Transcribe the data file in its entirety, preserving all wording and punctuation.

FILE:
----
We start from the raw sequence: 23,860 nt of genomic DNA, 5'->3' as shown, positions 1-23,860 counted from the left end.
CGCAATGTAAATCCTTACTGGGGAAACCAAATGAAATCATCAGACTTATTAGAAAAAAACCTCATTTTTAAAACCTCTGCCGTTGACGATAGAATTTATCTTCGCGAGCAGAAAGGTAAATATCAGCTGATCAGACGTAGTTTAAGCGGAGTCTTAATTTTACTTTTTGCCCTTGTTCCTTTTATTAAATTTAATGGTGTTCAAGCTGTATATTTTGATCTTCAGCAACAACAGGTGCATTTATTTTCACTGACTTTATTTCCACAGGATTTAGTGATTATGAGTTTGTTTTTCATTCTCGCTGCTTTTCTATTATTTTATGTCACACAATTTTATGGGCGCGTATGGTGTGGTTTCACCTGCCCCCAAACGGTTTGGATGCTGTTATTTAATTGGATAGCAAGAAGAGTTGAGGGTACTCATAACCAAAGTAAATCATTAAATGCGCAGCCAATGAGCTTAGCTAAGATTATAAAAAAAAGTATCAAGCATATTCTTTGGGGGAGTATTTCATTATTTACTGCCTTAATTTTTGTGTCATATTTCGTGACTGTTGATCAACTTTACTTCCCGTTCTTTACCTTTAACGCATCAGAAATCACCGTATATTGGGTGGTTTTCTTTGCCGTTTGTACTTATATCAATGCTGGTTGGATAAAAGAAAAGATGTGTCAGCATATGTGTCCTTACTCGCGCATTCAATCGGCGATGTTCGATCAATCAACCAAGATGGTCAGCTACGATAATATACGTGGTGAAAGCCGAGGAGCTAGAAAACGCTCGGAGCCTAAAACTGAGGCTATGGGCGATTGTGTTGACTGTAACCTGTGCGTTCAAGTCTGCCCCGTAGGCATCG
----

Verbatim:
We start from the raw sequence: 23,860 nt of genomic DNA, 5'->3' as shown, positions 1-23,860 counted from the left end.
CGCAATGTAAATCCTTACTGGGGAAACCAAATGAAATCATCAGACTTATTAGAAAAAAACCTCATTTTTAAAACCTCTGCCGTTGACGATAGAATTTATCTTCGCGAGCAGAAAGGTAAATATCAGCTGATCAGACGTAGTTTAAGCGGAGTCTTAATTTTACTTTTTGCCCTTGTTCCTTTTATTAAATTTAATGGTGTTCAAGCTGTATATTTTGATCTTCAGCAACAACAGGTGCATTTATTTTCACTGACTTTATTTCCACAGGATTTAGTGATTATGAGTTTGTTTTTCATTCTCGCTGCTTTTCTATTATTTTATGTCACACAATTTTATGGGCGCGTATGGTGTGGTTTCACCTGCCCCCAAACGGTTTGGATGCTGTTATTTAATTGGATAGCAAGAAGAGTTGAGGGTACTCATAACCAAAGTAAATCATTAAATGCGCAGCCAATGAGCTTAGCTAAGATTATAAAAAAAAGTATCAAGCATATTCTTTGGGGGAGTATTTCATTATTTACTGCCTTAATTTTTGTGTCATATTTCGTGACTGTTGATCAACTTTACTTCCCGTTCTTTACCTTTAACGCATCAGAAATCACCGTATATTGGGTGGTTTTCTTTGCCGTTTGTACTTATATCAATGCTGGTTGGATAAAAGAAAAGATGTGTCAGCATATGTGTCCTTACTCGCGCATTCAATCGGCGATGTTCGATCAATCAACCAAGATGGTCAGCTACGATAATATACGTGGTGAAAGCCGAGGAGCTAGAAAACGCTCGGAGCCTAAAACTGAGGCTATGGGCGATTGTGTTGACTGTAACCTGTGCGTTCAAGTCTGCCCCGTAGGCATCG